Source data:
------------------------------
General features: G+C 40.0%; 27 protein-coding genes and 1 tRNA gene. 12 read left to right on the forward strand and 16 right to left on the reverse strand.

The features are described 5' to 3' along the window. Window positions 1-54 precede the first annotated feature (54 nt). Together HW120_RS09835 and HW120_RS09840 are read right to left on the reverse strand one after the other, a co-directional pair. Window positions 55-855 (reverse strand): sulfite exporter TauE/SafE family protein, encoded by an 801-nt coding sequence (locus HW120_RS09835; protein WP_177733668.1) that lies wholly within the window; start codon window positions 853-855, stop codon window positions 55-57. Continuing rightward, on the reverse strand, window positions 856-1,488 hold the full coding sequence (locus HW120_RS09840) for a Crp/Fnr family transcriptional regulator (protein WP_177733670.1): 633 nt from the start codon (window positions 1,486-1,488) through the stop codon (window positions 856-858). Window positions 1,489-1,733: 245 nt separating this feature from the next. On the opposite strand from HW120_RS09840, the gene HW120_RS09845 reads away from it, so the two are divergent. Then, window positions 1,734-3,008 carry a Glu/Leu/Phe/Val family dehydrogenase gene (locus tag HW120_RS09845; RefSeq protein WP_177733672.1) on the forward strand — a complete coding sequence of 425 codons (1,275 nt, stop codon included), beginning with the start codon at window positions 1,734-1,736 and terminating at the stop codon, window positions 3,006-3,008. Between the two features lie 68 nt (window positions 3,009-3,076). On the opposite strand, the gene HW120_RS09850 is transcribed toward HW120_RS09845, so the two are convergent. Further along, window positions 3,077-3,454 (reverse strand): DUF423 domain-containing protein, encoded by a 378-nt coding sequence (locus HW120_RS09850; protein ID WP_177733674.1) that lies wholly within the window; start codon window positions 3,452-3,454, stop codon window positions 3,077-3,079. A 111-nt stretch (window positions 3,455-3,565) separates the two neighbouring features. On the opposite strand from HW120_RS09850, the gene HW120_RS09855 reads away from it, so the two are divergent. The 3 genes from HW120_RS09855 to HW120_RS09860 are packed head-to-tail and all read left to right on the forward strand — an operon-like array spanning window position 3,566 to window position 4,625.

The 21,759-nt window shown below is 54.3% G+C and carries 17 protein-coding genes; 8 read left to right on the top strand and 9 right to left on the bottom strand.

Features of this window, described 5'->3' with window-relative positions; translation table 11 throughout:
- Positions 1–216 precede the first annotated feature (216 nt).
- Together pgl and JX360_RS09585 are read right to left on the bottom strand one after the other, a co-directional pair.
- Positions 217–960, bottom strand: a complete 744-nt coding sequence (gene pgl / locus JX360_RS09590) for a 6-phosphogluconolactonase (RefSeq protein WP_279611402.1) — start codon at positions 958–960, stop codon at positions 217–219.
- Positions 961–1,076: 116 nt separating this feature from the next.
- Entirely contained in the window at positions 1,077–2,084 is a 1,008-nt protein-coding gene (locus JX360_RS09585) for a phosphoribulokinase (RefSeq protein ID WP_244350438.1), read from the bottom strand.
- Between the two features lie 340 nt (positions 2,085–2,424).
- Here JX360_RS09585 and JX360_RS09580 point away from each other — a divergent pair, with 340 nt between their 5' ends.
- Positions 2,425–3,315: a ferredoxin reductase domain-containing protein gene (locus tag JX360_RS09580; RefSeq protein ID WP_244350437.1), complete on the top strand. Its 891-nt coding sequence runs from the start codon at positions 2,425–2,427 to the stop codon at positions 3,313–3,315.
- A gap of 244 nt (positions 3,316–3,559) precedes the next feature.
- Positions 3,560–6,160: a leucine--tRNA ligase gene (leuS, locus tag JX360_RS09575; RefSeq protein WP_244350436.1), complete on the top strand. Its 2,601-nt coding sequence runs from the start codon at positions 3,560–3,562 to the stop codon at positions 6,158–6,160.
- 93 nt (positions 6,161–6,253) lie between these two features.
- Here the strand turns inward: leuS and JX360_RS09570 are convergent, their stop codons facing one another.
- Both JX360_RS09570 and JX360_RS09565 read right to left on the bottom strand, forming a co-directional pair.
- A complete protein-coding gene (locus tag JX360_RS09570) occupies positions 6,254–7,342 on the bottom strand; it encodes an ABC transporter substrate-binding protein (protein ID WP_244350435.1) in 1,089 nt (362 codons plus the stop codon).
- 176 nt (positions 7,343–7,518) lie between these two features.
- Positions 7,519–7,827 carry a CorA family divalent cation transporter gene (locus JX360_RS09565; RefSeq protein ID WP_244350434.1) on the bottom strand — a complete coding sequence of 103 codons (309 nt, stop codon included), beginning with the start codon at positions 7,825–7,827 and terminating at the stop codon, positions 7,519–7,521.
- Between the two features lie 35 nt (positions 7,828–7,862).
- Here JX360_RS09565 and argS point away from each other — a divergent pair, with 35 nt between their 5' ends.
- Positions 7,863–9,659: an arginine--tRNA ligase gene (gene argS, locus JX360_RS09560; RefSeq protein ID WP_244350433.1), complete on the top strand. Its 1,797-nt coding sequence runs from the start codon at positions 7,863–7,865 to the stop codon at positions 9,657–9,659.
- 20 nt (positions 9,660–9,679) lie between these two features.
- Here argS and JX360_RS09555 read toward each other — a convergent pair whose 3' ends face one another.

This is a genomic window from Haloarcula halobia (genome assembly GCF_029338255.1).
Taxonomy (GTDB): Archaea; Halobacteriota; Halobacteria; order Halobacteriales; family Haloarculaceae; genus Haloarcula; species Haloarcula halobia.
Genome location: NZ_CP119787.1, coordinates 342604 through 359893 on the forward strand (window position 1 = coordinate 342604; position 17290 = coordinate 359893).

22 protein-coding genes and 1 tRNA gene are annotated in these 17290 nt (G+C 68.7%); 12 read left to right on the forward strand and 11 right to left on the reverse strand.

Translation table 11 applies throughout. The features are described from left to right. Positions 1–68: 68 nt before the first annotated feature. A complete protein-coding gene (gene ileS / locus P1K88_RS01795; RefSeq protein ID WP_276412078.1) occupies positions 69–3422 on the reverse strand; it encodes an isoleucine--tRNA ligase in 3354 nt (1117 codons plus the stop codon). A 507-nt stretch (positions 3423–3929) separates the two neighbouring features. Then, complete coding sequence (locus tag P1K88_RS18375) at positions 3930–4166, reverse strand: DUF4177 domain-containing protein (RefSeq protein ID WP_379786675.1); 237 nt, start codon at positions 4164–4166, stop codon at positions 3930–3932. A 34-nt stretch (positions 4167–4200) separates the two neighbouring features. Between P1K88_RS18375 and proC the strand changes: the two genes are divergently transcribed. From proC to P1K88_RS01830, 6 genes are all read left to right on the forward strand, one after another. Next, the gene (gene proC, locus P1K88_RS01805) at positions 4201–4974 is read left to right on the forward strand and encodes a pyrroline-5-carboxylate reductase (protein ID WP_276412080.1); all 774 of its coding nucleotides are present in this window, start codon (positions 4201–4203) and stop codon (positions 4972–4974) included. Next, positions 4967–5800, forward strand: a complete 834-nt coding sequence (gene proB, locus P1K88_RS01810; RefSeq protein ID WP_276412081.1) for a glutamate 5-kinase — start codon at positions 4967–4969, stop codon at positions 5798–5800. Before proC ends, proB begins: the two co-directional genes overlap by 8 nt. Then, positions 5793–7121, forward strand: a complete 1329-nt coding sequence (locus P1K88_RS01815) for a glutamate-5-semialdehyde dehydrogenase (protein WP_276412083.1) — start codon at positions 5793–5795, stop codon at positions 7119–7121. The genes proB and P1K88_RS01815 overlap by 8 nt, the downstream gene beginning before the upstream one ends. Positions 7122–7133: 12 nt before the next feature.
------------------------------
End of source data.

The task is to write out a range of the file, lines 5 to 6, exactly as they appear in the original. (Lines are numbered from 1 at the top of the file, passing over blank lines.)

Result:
- Positions 1–216 precede the first annotated feature (216 nt).
- Together pgl and JX360_RS09585 are read right to left on the bottom strand one after the other, a co-directional pair.